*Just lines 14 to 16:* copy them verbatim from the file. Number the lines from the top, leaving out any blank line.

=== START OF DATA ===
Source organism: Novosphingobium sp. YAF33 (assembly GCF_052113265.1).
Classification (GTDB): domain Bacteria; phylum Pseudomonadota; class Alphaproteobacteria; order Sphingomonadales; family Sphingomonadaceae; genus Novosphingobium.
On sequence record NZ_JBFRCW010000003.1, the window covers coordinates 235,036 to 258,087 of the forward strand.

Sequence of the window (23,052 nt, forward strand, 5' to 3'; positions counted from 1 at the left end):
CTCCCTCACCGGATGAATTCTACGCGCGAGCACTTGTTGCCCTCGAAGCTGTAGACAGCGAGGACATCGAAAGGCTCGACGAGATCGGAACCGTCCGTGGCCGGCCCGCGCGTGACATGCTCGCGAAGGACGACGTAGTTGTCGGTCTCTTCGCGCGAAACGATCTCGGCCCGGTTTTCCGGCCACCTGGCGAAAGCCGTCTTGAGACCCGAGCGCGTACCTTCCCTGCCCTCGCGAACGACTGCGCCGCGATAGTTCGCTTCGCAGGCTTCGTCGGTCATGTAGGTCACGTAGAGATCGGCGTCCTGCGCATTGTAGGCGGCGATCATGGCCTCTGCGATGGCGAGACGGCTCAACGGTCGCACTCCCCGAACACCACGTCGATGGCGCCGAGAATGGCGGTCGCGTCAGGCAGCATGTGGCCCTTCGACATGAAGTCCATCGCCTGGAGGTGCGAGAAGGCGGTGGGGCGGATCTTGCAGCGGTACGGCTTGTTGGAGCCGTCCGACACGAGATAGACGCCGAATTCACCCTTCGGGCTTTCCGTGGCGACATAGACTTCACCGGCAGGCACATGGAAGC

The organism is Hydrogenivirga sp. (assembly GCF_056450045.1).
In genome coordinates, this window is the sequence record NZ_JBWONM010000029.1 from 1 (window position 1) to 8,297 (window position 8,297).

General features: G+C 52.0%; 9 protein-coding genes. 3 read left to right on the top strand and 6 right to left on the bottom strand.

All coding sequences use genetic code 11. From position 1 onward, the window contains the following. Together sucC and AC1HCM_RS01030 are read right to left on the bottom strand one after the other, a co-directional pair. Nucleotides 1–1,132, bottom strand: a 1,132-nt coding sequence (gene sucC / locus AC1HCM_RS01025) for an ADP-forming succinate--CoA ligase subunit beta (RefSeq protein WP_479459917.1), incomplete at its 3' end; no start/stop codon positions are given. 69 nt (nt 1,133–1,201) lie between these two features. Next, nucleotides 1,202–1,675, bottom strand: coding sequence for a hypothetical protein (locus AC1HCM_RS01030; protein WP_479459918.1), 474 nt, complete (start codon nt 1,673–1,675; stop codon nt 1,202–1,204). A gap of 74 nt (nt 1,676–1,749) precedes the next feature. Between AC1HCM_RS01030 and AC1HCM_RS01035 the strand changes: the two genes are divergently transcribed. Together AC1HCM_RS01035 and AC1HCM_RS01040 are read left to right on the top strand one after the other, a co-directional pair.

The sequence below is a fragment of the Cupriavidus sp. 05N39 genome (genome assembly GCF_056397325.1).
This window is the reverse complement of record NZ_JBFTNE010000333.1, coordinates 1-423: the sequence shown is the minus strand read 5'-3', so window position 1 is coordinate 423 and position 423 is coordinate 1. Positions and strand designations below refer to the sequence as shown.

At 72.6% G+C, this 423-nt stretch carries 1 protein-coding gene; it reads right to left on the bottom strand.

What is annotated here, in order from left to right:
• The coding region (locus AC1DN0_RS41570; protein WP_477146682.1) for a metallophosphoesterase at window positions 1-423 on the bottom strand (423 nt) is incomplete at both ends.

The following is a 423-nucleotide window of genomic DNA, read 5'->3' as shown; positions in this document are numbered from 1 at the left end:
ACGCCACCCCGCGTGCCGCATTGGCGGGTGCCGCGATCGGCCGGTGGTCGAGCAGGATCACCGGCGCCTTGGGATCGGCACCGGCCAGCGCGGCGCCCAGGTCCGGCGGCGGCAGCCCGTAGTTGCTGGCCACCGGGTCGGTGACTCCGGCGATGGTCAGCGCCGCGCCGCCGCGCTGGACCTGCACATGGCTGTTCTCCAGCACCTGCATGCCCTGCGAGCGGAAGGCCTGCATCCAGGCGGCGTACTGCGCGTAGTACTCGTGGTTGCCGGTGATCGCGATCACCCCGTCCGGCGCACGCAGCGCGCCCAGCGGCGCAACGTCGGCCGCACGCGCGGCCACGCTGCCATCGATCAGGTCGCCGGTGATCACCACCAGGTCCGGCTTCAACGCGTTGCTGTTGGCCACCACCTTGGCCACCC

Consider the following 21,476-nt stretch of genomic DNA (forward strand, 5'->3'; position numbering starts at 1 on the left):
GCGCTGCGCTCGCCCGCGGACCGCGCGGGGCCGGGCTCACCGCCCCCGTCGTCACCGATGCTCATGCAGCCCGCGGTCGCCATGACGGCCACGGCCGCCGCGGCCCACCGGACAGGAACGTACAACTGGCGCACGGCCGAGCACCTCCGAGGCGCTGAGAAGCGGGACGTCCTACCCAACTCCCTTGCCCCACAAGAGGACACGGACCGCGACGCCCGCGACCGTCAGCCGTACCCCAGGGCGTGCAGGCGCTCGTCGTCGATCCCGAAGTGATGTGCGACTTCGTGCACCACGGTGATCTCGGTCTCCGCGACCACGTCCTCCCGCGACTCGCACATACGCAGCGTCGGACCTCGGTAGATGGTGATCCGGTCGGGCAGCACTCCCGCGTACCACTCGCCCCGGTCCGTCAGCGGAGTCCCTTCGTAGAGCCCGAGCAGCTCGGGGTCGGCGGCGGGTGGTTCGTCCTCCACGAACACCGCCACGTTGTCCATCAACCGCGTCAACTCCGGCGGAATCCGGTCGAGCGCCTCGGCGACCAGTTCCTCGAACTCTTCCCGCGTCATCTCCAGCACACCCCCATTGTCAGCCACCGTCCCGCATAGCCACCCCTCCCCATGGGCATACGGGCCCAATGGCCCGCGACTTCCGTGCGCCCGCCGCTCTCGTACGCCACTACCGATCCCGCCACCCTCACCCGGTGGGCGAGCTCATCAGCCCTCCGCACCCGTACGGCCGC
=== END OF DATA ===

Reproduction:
• The coding region (locus AC1DN0_RS41570; protein WP_477146682.1) for a metallophosphoesterase at window positions 1-423 on the bottom strand (423 nt) is incomplete at both ends.

The following is a 423-nucleotide window of genomic DNA, read 5'->3' as shown; positions in this document are numbered from 1 at the left end:
ACGCCACCCCGCGTGCCGCATTGGCGGGTGCCGCGATCGGCCGGTGGTCGAGCAGGATCACCGGCGCCTTGGGATCGGCACCGGCCAGCGCGGCGCCCAGGTCCGGCGGCGGCAGCCCGTAGTTGCTGGCCACCGGGTCGGTGACTCCGGCGATGGTCAGCGCCGCGCCGCCGCGCTGGACCTGCACATGGCTGTTCTCCAGCACCTGCATGCCCTGCGAGCGGAAGGCCTGCATCCAGGCGGCGTACTGCGCGTAGTACTCGTGGTTGCCGGTGATCGCGATCACCCCGTCCGGCGCACGCAGCGCGCCCAGCGGCGCAACGTCGGCCGCACGCGCGGCCACGCTGCCATCGATCAGGTCGCCGGTGATCACCACCAGGTCCGGCTTCAACGCGTTGCTGTTGGCCACCACCTTGGCCACCC